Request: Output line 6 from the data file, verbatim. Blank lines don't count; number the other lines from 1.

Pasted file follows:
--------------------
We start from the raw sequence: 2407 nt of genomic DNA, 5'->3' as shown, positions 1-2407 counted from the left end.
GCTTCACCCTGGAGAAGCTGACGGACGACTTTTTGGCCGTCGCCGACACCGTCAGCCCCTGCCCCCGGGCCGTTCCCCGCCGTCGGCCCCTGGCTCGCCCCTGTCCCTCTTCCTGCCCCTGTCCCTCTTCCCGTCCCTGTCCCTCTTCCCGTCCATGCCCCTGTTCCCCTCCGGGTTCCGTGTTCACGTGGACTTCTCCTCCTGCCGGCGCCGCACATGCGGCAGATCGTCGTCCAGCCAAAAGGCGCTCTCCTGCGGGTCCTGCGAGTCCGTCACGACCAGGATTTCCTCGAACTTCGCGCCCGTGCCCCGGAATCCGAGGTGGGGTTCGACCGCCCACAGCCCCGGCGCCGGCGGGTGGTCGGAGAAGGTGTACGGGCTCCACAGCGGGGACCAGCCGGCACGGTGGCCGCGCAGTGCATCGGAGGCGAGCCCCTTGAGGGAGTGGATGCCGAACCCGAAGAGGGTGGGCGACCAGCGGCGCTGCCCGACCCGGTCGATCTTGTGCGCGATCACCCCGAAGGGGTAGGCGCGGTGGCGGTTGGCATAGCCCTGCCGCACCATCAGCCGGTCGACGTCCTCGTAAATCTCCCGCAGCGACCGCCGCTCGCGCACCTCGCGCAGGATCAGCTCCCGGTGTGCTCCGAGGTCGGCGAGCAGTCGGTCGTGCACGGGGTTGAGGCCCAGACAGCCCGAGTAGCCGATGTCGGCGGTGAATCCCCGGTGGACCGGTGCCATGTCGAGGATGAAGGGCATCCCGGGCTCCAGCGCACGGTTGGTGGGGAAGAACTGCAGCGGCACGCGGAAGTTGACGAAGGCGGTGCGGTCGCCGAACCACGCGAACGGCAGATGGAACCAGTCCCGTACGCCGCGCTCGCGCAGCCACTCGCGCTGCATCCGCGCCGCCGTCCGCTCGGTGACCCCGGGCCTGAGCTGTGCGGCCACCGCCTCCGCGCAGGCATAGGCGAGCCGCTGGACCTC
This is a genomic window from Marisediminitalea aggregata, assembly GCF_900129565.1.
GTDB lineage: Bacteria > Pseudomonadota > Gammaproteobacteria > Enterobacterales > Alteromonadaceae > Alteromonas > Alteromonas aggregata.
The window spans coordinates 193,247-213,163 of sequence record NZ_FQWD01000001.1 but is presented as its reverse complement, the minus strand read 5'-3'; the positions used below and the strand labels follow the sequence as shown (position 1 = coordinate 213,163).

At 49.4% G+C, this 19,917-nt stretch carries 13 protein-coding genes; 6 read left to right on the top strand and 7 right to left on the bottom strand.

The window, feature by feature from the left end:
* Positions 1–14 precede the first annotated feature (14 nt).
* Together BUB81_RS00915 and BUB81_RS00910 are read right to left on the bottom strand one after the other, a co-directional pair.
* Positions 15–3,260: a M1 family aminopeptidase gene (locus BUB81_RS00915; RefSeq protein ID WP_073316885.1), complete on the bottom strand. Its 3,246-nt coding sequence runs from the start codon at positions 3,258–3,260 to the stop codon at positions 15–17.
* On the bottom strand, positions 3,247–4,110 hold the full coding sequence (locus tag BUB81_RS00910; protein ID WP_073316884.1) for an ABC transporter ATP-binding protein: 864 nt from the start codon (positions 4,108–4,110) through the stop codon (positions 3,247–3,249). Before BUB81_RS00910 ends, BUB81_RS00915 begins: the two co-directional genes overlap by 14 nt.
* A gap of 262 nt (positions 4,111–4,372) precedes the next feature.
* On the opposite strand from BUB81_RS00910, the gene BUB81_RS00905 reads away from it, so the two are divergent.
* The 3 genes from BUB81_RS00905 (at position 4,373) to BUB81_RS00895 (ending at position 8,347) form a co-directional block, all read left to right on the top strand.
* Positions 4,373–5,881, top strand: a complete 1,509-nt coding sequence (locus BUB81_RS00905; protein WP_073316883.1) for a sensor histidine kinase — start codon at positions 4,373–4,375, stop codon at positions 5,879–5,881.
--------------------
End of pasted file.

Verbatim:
At 49.4% G+C, this 19,917-nt stretch carries 13 protein-coding genes; 6 read left to right on the top strand and 7 right to left on the bottom strand.